I have just tried to lint some code with Pylint, and the last remaining error is

R0902: too-many-instance-attributes (8/7)

I understand the rationale behind limiting the number of instance attributes, but seven seems a bit low. I also realise that the linter should not have the last word. However, I would like to know what I should be doing instead of:

def __init__(self, output_file=None, output_dir=None):
    Set the frobnicator up, along with default geometries

    self.margin = 30

    self.pos = [0, 0]
    self.sep = [5, 5]

    self.cell = [20, 20]

    self.frobbr = library.Frobbr()

    page = self.frobbr.get_settings('page')

    self.lim = [page.get_width() - self.margin,
                page.get_height() - self.margin]

    self.filename = output_file
    self.moddir = output_dir

Should I package the geometries up into a dict, do something else to stop Pylint complaining, or just ignore it (which I don't really want to do)?

  • 3
    This might be a better fit on CodeReview. Also, consider using tuples for fixed-sized values like the position. – Colonel Thirty Two Jun 26 '14 at 15:29
  • 2
    You could always combine self.moddir and self.filename into an attribute named self.output_path. It could either be a string such as os.path.join(self.moddir, self.filename) or a tuple of (self.moddir, self.filename). – user2555451 Jun 26 '14 at 15:37
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    Is there anything I could add to my answer to this question to get it accepted, @Inductiveload? I wouldn't normally ask, but this Q/A pair seems to have been helpful to a decent number of people, and the checkmark might help to reassure other visitors that it's a reasonable approach. – Zero Piraeus Apr 3 '18 at 12:52
  • No, I don't know why that was never accepted way back when, it was a good answer. Sloppy maintenance by me, I suppose! – Inductiveload Apr 3 '18 at 15:19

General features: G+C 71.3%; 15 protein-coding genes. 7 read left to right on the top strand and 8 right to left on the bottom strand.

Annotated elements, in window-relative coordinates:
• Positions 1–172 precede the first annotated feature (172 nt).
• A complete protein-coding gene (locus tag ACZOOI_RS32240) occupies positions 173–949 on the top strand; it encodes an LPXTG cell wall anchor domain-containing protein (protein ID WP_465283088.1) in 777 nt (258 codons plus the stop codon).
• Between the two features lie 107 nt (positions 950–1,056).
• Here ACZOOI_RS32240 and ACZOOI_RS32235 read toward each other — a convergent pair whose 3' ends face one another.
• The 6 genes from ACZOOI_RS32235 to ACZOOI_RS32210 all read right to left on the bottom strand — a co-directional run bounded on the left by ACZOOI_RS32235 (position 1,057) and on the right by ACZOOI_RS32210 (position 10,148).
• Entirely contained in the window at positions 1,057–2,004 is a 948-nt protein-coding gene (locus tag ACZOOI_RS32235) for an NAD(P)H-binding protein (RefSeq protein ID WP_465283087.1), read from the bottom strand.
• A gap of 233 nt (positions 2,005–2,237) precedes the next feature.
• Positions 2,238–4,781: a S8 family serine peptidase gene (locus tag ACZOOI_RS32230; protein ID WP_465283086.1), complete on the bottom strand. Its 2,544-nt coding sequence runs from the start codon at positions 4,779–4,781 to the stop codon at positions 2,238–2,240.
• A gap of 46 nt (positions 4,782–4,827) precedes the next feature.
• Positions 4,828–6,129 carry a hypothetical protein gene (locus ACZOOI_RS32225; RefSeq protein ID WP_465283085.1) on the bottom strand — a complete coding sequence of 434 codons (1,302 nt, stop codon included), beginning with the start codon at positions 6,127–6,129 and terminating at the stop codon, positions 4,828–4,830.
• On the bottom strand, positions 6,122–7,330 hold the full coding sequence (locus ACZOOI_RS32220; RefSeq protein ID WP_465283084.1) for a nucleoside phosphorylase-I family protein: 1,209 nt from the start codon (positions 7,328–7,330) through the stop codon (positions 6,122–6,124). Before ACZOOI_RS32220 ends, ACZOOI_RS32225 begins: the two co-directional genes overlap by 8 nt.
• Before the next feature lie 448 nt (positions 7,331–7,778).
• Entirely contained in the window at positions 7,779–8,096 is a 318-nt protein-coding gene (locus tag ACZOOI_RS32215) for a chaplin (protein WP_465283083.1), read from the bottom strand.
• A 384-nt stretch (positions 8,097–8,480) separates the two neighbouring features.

A linter's job is to make you aware of potential issues with your code, and as you say in your question, it should not have the last word.

If you've considered what pylint has to say and decided that for this class, the attributes you have are appropriate (which seems reasonable to me), you can both suppress the error and indicate that you've considered the issue by adding a disabling comment to your class:

class Frobnicator:

    """All frobnication, all the time."""

    # pylint: disable=too-many-instance-attributes
    # Eight is reasonable in this case.

    def __init__(self):
        self.one = 1
        self.two = 2
        self.three = 3
        self.four = 4
        self.five = 5
        self.six = 6
        self.seven = 7
        self.eight = 8

That way, you're neither ignoring Pylint nor a slave to it; you're using it as the helpful but fallible tool it is.

By default, Pylint will produce an informational message when you locally disable a check:

 Locally disabling too-many-instance-attributes (R0902) (locally-disabled)

You can prevent that message from appearing in one of two ways:

  1. Add a disable= flag when running pylint:

    $ pylint --disable=locally-disabled frob.py 
  2. Add a directive to a pylintrc config file:

    disable = locally-disabled
| improve this answer | |
  • Other than the typeo, this is what I was looking for. Note that pylint will report that you are ignoring this setting, so :\ it takes the same amount of effort as a developer to ignore the warning or the notice. – ThorSummoner Feb 1 '15 at 3:35